Taiwanese President Tsai Ing-wen will seek re-election in 2020. Photo: Handout

After China placed new tariffs on some $75 billion worth of US goods last week, US President Donald Trump responded by announcing further tariff increases on Chinese exports while also ordering American companies to move their factories out of China.

If Trump sticks to his threats and the US Congress fails to retract the tariffs, some $250 billion worth of Chinese goods facing tariffs of 25% could see an additional 5% tariff imposed on October 1 – the 70th anniversary of the founding of the People’s Republic of China. A further $300 billion in Chinese goods could see tariffs raised from 10% to 15% starting on September 1.

Along with the tariff increase, Trump tweeted: “Our great American companies are hereby ordered to immediately start looking for an alternative to China, including bringing your companies HOME and making your products in the USA.”

While Trump may favor a stick approach (of questionable legality) to compelling American companies operating in China to return home, Taiwanese President Tsai Ing-wen is using carrots to persuade Taiwanese companies in mainland China to avoid increased tariffs by returning home.

Taiwan started allowing companies to invest in China in 1991, and many relocated after struggles with Taiwan’s “five shortages” of land, electricity, water, labor, and talent. While Taipei has long sought the return of its companies from the mainland, Tsai approved a Ministry of Economic Affairs (MOEA) program in January to encourage Taiwanese companies operating overseas to invest at home. Given the ongoing concerns over a protracted trade war, along with China’s rising wages and stricter regulation, the program has since proved popular by offering easier access to bank loans and migrant worker hires for returning companies.

To date, the program has surpassed its original target of NT$500 billion (US$15.9 billion) and attracted more than 100 Taiwanese companies back home, representing some NT$540 billion. Beyond the companies already pledging to return, applications have been received from another 50 enterprises, potentially bringing total investment to some NT$700 billion to NT$800 billion by the end of the year. The return of high-end production lines contributed to a 3% rise in factory output for July, compared with estimates for a 0.6% contraction.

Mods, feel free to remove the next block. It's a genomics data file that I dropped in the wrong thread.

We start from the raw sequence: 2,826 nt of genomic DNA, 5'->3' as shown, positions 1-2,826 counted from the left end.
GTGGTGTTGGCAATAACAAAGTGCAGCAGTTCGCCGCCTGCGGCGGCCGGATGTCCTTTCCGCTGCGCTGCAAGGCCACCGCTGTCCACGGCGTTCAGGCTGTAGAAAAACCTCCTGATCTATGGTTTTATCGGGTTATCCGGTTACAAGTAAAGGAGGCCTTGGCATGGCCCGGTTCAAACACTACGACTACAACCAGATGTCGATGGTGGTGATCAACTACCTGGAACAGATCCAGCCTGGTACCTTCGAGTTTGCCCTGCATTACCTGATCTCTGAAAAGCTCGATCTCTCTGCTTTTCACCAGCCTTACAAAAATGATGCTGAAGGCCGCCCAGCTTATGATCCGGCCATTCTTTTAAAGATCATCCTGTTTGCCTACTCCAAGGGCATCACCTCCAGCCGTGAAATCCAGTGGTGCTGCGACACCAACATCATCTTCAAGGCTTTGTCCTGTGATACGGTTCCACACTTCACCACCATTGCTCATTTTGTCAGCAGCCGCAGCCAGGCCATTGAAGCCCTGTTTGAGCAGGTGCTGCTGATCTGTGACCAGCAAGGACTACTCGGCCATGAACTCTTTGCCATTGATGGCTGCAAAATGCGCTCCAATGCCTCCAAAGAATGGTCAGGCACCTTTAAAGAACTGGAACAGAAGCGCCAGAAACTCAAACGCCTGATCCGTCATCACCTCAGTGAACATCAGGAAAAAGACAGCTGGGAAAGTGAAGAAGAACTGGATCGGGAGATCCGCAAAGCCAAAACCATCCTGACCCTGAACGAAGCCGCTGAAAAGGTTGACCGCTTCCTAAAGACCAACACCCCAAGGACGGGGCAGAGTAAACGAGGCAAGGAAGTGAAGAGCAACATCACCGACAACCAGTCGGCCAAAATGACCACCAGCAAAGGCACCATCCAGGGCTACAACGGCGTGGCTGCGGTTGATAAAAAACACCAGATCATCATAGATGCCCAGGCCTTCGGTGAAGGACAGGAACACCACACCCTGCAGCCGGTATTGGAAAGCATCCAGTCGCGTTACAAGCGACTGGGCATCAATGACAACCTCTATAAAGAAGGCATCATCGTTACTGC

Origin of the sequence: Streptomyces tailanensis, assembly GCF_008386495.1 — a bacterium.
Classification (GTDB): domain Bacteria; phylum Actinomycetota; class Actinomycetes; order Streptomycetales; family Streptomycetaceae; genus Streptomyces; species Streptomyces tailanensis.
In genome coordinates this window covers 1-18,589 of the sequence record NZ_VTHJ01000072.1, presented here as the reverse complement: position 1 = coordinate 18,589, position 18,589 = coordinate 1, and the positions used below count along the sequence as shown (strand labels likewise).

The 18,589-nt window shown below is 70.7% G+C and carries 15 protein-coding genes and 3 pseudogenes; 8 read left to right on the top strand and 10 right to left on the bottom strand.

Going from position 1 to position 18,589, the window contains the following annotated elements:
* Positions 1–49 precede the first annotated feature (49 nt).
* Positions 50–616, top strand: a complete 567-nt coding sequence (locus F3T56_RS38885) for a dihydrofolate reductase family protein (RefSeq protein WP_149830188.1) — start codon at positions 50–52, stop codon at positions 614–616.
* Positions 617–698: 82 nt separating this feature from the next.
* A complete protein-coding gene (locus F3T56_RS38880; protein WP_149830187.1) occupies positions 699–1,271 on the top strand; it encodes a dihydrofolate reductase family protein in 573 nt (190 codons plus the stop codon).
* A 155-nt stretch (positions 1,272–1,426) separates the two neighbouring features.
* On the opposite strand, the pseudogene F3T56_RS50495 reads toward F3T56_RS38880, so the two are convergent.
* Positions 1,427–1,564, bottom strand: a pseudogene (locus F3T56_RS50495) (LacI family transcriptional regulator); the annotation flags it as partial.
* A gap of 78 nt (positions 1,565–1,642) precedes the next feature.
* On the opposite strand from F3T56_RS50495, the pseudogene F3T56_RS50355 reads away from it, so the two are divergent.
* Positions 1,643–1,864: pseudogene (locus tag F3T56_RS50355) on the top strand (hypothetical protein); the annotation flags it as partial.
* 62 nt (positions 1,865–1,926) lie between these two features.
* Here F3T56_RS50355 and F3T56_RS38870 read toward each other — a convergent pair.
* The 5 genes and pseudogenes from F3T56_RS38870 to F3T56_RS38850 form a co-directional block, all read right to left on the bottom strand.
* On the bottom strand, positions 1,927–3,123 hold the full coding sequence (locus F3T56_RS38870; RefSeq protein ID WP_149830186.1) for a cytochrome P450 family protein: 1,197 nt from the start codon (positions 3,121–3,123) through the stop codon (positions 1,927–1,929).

The retreat of Taiwanese companies to the island, coupled with promised investment in renewable energy and 5G (fifth-generation) telecom technology, led Taiwan’s Directorate General of Budget, Accounting and Statistics (DGBAS) to raise its forecast for GDP growth in 2019 to 2.46%, up 0.27 percentage point from its previous forecast in May. According to Tsai, only NT$110 billion of repatriated investment would contribute to growth this year, given the time-consuming logistics of moving machinery and equipment from China.

Should Taiwanese companies successfully repatriate back to Taiwan, however, the DGBAS forecasts growth of 2.58% for 2020, the highest growth projected among the other Asian Tigers (Hong Kong, Singapore and South Korea). The DGBAS also forecasts private investment growth, after inflationary adjustments, at 5.01% for 2019, the highest in six years, and expects Taiwan’s real exports of goods and services for 2019 to grow 3.47%, up 0.85 percentage point from an earlier estimate.

And should the economy grow along with job creation, and reverse the current economic pessimism among Taiwan’s citizenry, this could bolster President Tsai’s efforts at securing a second term in January. Beijing, of course, would not be content with that outcome, so the coming months could see increased efforts from China’s propaganda machine to refute, spin and minimize any of her success in the push to secure additional pledged investment before the end of this year, or any other successes while continuing to bolster her opponents. But China’s propaganda department and its wumao already have their hands full, attempting to convince their fellow citizens that China will win the trade war while trying to control the fallout from the unfolding failure of Beijing’s “one country, two systems” approach to Hong Kong.

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